The Roman Empire was one of the most successful empire of its time and lasted from about 500 B. Many things the Romans did attributed to the success and longevity of the Roman Empire. The Romans had a new way of governing its citizens and had an extremely strong military. They had many new innovations that made easier to govern, and encouraged recreation. One of the most important reasons for Roman success was, Romans wanted to achieve something called Pax Romana or Roman Peace through out their empire. .
The Roman government was the total opposite of the Greek government. Rome needed more people to live in Rome, and to be in the military so instead of denying the rights of citizenship to outsiders, like the Greeks did, the Romans shared citizenship with its surrounding alliances. By doing this Rome build up much of its manpower and slowly started to grow and expand in Italy. Because these people were citizens they could enjoy all the benefits of being Roman, with the exception of voting and holding office, had to pay taxes and could be called for military duties. Giving citizenship to foreigners helped strengthen Rome by giving it more manpower, more money to build and expand, and more citizens. (McKay, 140).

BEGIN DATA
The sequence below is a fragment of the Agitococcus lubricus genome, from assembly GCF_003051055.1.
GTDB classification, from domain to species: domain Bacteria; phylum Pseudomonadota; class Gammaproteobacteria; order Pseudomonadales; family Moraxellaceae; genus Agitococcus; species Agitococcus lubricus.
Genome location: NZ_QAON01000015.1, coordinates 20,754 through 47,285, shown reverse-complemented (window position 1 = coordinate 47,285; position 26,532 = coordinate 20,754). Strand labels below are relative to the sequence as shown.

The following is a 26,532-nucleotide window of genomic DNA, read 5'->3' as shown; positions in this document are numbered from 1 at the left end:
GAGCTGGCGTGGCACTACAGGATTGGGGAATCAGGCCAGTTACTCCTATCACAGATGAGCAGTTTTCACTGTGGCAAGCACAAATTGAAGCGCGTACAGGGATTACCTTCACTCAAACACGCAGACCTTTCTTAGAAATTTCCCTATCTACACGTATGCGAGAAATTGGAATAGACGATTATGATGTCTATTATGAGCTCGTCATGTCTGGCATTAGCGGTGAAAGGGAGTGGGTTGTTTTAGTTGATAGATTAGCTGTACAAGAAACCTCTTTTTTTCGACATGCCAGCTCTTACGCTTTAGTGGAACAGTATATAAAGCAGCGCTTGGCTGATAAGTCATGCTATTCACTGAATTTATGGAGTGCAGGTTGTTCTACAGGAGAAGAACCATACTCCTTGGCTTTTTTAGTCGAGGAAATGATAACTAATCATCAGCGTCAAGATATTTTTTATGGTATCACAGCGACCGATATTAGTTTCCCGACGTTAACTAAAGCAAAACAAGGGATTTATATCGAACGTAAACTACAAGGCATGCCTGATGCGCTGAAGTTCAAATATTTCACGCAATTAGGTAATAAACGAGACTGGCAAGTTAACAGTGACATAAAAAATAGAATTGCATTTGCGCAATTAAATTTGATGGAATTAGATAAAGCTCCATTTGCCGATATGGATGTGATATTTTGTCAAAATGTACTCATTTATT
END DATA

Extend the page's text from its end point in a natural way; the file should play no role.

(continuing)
Another reason Roman was so successful was because of the way they ran their government, sometimes referred to as "the Roman senate and the people". They divided the government into two groups, the aristocracy, or wealthy landowners, and the common people, the merchant, artisans, and landless urban dwellers. Whether they were rich or poor, this type of government helped give and equal opportunity for every one to have a say in the government. They did this so that the common people, even though they really didn't have a say in what was law, they were still able to vote on the officials. The government also consisted of the senate and the consul. The senate was mostly made up of the aristocracy; the people serving on the consul were voted by the people annually.